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1.1.1 Defining a variable
The following five Yorick statements define the five variables c,
m, E, theta, and file:
 c = 3.00e10; m = 9.11e28
E = m*c^2
theta = span(0, 6*pi, 200)
file = create("damped.txt")

Variable names are case sensitive, so E is not the same variable
as e. A variable name must begin with a letter of the alphabet
(either upper or lower case) or with an underscore (_);
subsequent characters may additionally include digits.
A semicolon terminates a Yorick statement, so the first line contains
two statements. To make Yorick statements easier to type, you don't
need to put a semicolon at the end of most lines. However, if you are
composing a Yorick program in a text file (as opposed to typing
directly to Yorick itself, a semicolon at the end of every line
reduces the chances of a misinterpretation, and makes your program
easier to read.
Conversely, a new line need not represent the end of a statement. If
the line is incomplete, the statement automatically continues on the
following line. Hence, the second and third lines above could have
been typed as:
 E=
m *
c^2
theta= span(0, 6*pi,
200)

In the second line, * and ^ represent multiplication and
raising to a power. The other common arithmetic operators are
+, , / (division), and % (remainder or
modulo). The rules for forming arithmetic expressions with these
operators and parentheses are the same in Yorick as in Fortran or C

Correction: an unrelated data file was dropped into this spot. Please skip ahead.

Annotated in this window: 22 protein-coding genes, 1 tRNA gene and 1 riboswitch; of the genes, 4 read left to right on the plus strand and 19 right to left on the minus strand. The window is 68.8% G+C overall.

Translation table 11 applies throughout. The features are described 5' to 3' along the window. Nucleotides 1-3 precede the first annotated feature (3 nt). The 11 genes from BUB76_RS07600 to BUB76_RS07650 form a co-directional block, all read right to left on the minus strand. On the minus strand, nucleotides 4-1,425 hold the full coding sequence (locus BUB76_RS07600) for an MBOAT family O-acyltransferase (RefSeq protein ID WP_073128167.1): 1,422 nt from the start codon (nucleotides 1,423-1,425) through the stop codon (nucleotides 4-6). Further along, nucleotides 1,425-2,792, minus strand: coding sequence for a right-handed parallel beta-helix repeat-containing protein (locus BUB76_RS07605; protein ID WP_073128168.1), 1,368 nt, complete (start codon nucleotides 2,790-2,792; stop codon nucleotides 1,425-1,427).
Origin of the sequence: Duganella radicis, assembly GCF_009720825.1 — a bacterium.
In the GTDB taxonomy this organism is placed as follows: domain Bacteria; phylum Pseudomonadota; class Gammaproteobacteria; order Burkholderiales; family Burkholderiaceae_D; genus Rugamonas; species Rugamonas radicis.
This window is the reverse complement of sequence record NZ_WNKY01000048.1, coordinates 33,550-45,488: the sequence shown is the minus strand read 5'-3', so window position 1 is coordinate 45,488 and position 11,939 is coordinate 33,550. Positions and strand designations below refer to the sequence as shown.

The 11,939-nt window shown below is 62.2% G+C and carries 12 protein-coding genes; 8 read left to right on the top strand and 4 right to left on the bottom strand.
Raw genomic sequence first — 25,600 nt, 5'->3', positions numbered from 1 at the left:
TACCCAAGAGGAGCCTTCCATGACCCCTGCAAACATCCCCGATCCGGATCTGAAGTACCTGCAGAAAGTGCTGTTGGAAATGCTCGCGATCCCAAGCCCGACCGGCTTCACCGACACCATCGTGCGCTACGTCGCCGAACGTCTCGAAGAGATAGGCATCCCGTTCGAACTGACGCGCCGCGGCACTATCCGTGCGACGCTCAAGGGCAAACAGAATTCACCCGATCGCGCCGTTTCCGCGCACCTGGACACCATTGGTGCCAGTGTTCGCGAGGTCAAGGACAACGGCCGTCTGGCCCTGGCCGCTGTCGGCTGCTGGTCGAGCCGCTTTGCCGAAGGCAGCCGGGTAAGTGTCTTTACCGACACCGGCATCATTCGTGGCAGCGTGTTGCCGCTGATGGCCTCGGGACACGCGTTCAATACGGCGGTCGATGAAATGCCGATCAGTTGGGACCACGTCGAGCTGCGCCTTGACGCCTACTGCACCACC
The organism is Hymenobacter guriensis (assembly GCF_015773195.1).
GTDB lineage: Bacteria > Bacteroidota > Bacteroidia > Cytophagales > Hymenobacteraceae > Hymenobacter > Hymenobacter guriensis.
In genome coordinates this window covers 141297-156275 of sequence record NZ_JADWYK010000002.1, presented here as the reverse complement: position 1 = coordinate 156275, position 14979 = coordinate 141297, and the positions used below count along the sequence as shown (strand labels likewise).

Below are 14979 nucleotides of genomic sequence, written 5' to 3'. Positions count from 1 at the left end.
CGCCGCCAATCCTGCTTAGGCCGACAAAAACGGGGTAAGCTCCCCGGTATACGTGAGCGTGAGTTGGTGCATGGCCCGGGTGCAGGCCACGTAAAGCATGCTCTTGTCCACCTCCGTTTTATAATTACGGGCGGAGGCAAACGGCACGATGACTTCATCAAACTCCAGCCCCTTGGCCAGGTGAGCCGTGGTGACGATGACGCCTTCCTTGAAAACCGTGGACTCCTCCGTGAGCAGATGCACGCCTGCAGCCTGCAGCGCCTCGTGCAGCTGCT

(but note that ^ does not mean raise to a power in C, and
Fortran uses the symbol ** for that operation).
The span function returns 200 equally spaced values beginning
with 0 and ending with 6*pi. The variable pi is
predefined as 3.14159...
The create function returns an object representing the new file.
The variable file specifies where output functions should write
their data. Besides numbers like c, m, and E, or
arrays of numbers like theta, or files like file, Yorick
variables may represent several other sorts of objects, taken up in
later chapters.
The = operator is itself a binary operator, which has the side
effect of redefining its left operand. It associates from right to
left, that is, the rightmost = operation is performed first (all
other binary operators except ^ associate from left to right).
Hence, several variables may be set to a single value with a single
statement:
 psi = phi = theta = span(0, 6*pi, 200)

When you define a variable, Yorick forgets any previous value and data
type: